So, where is the problem, one would ask? Why are companies not using those toolkits offered?  The answer is the same as for many other industries, which are slow to adapt to new technologies - the current system is still functioning, decisions are still possible to make within the old system, money is still earned... However, the fact that digital evolution is inevitable should prompt real estate companies to embrace new possibilities and to take a step into the future.

If we analyse the history of other industries where digitalisation already happened, we will be able to clearly see the repeating pattern of accepting new technologies. Let us for the moment analyse the very known cases of Blockbuster and Netflix.


Blockbuster was THE place for customer entertainment from the mid 1980s to the early 1990s. The business concept was simple but very successful: brick and mortar shops renting DVDs. In 1994 Blockbuster's market valuation was USD 8.4 billions!!! At this time, it was sold to Viacom. Fast forwarding to the year 2000, its valuation dropped to shocking USD 50 millions (!) which led to its bankruptcy in 2010. Why? Because they were still insisting on renting DVDs from their shops while Netflix conquered the market with online video streaming services.

Netflix on the other hand, founded in 1997, was at first a video-rental-by-mail service, which was a half success. Its founder, Marc Randolph, offered to sell his company to Blockbuster for USD 50 millions, but was not taken seriously. With another investor the company took steps forward and introduced video streaming as a new technology.

So, while Blockbuster still was busy in figuring out how to improve revenues in order to cover the costs for all this brick and mortar infrastructure (after all 9,000 stores in its best times), Netflix was flexible enough to use the latest digital technology in order to improve customer experience and to win decisive market shares.

Now, Netflix has a market valuation of about USD 203 billions. It was digitalisation which opened the door for a scalable product, while constantly improving customer convenience and experience.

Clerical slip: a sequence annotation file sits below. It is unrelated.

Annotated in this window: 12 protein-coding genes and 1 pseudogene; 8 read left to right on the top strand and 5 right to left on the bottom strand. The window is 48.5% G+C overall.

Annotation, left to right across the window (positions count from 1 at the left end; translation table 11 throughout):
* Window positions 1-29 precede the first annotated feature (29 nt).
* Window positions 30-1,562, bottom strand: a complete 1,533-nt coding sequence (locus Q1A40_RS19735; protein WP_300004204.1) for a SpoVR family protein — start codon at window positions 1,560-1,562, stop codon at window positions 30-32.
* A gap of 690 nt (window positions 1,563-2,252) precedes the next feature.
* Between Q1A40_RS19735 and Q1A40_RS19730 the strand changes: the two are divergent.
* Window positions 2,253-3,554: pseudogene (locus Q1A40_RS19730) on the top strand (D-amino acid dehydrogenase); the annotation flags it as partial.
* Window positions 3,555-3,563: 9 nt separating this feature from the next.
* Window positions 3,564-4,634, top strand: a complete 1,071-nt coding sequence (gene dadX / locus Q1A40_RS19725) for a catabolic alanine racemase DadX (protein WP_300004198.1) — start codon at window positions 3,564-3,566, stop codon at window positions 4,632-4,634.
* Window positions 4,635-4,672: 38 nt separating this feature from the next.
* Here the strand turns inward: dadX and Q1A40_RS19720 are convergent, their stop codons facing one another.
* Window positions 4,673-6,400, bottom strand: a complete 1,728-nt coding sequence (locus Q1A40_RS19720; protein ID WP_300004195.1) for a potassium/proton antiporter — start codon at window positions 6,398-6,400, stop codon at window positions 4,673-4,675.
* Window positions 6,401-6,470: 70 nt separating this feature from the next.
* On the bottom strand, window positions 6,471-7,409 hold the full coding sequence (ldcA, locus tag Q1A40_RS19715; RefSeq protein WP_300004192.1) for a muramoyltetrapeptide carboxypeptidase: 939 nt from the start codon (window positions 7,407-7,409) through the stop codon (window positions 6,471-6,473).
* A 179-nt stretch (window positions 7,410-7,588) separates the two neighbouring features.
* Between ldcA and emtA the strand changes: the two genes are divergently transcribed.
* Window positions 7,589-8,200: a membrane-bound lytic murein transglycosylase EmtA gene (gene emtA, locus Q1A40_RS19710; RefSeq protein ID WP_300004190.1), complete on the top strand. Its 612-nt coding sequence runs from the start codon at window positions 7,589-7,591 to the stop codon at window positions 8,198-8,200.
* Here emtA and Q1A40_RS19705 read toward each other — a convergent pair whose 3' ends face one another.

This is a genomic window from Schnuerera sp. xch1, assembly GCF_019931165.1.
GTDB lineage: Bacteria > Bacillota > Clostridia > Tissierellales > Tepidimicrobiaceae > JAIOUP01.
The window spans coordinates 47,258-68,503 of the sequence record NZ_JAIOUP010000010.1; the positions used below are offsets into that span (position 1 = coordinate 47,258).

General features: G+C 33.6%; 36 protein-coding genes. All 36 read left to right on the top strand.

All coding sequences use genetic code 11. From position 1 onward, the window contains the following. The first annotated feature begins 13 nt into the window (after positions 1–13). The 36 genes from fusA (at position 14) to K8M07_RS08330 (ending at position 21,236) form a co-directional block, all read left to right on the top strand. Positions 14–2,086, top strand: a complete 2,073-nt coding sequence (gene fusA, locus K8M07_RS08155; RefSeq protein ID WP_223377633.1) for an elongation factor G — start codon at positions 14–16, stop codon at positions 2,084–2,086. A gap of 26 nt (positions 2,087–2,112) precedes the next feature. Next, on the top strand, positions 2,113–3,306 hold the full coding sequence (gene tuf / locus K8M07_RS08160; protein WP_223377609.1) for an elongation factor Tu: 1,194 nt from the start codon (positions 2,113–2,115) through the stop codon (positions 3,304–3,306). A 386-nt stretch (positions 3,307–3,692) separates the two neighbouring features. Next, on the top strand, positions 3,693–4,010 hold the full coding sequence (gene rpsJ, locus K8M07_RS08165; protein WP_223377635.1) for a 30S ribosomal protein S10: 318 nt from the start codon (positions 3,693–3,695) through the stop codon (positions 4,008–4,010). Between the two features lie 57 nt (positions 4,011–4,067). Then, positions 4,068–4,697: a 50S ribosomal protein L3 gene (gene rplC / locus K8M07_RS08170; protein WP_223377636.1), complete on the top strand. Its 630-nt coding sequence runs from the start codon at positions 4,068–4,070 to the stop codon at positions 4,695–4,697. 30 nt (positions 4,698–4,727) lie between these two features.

Netflix vs Blockbuster is an excellent example of what was very well described in "The Innovator's Dilemma" (by Clayton M. Christensen). Basically, Christensen argues that well established companies, still earning excellently in their market environment, may lose their ability to go with time and to recognise the importance of new technology. This is even more true when technological developments are in an early stage and their functionality is hardly to be recognized yet. A solid earning structure of those companies prevents them from building up the necessary pressure to embrace those upcoming changes until it is too late.

The Blockbuster/ Netflix story is one of the best examples to understand why it is so important:

- to go with the time

- to embrace new technology

- to be adaptable and after all

- to take the customer needs first.


Talking about customer needs! Well, in the real estate industry those customers may be different stakeholders to be treated with customer-like requirements. Decision makers, shareholders or debt funding partners - all of them have their requirements to be serviced in a fast, less complicated and convenient way. There will be a growing demand by a new generation of shareholder representatives, fund managers and debt financing employees for concise and constantly available information as well as data driven decision making procedures.

Real estate companies which are not able to match those requirements will lose the interest of investors and potential market partners, which will result in the diminishing of their market valuations and making them more vulnerable for hostile takeover efforts.

Times are changing - and for real estate companies, as it is with other industries, keeping up with digitalisation efforts in any area of the business is not a choice anymore. It is a must.

The COVID 19 pandemic only reminded us!